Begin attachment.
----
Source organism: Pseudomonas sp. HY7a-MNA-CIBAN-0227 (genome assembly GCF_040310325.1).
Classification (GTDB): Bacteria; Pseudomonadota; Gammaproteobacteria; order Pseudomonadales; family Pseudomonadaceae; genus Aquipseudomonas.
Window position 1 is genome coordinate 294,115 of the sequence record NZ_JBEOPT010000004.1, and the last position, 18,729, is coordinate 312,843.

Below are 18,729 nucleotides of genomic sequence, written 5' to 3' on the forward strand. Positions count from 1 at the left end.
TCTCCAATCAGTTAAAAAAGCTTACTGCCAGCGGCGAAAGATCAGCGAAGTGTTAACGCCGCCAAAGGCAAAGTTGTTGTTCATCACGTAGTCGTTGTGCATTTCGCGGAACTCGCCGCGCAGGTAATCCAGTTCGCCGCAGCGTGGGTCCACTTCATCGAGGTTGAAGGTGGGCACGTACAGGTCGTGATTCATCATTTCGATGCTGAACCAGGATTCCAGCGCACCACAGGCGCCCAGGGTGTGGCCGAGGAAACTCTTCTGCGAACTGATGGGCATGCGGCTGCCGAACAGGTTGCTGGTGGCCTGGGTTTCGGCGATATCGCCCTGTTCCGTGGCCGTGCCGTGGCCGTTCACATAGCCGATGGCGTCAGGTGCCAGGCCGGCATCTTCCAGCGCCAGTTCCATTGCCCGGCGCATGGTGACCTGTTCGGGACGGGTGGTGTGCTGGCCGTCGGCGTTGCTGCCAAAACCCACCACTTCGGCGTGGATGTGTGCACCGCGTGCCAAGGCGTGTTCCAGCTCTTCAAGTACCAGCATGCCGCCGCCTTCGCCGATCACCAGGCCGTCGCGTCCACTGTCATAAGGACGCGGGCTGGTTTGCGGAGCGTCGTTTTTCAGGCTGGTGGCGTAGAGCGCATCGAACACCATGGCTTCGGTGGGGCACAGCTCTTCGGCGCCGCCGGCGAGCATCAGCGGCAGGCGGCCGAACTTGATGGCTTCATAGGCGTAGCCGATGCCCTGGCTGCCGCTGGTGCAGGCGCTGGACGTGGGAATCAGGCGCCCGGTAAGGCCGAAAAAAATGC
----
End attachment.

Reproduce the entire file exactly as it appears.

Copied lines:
Source organism: Pseudomonas sp. HY7a-MNA-CIBAN-0227 (genome assembly GCF_040310325.1).
Classification (GTDB): Bacteria; Pseudomonadota; Gammaproteobacteria; order Pseudomonadales; family Pseudomonadaceae; genus Aquipseudomonas.
Window position 1 is genome coordinate 294,115 of the sequence record NZ_JBEOPT010000004.1, and the last position, 18,729, is coordinate 312,843.

Below are 18,729 nucleotides of genomic sequence, written 5' to 3' on the forward strand. Positions count from 1 at the left end.
TCTCCAATCAGTTAAAAAAGCTTACTGCCAGCGGCGAAAGATCAGCGAAGTGTTAACGCCGCCAAAGGCAAAGTTGTTGTTCATCACGTAGTCGTTGTGCATTTCGCGGAACTCGCCGCGCAGGTAATCCAGTTCGCCGCAGCGTGGGTCCACTTCATCGAGGTTGAAGGTGGGCACGTACAGGTCGTGATTCATCATTTCGATGCTGAACCAGGATTCCAGCGCACCACAGGCGCCCAGGGTGTGGCCGAGGAAACTCTTCTGCGAACTGATGGGCATGCGGCTGCCGAACAGGTTGCTGGTGGCCTGGGTTTCGGCGATATCGCCCTGTTCCGTGGCCGTGCCGTGGCCGTTCACATAGCCGATGGCGTCAGGTGCCAGGCCGGCATCTTCCAGCGCCAGTTCCATTGCCCGGCGCATGGTGACCTGTTCGGGACGGGTGGTGTGCTGGCCGTCGGCGTTGCTGCCAAAACCCACCACTTCGGCGTGGATGTGTGCACCGCGTGCCAAGGCGTGTTCCAGCTCTTCAAGTACCAGCATGCCGCCGCCTTCGCCGATCACCAGGCCGTCGCGTCCACTGTCATAAGGACGCGGGCTGGTTTGCGGAGCGTCGTTTTTCAGGCTGGTGGCGTAGAGCGCATCGAACACCATGGCTTCGGTGGGGCACAGCTCTTCGGCGCCGCCGGCGAGCATCAGCGGCAGGCGGCCGAACTTGATGGCTTCATAGGCGTAGCCGATGCCCTGGCTGCCGCTGGTGCAGGCGCTGGACGTGGGAATCAGGCGCCCGGTAAGGCCGAAAAAAATGC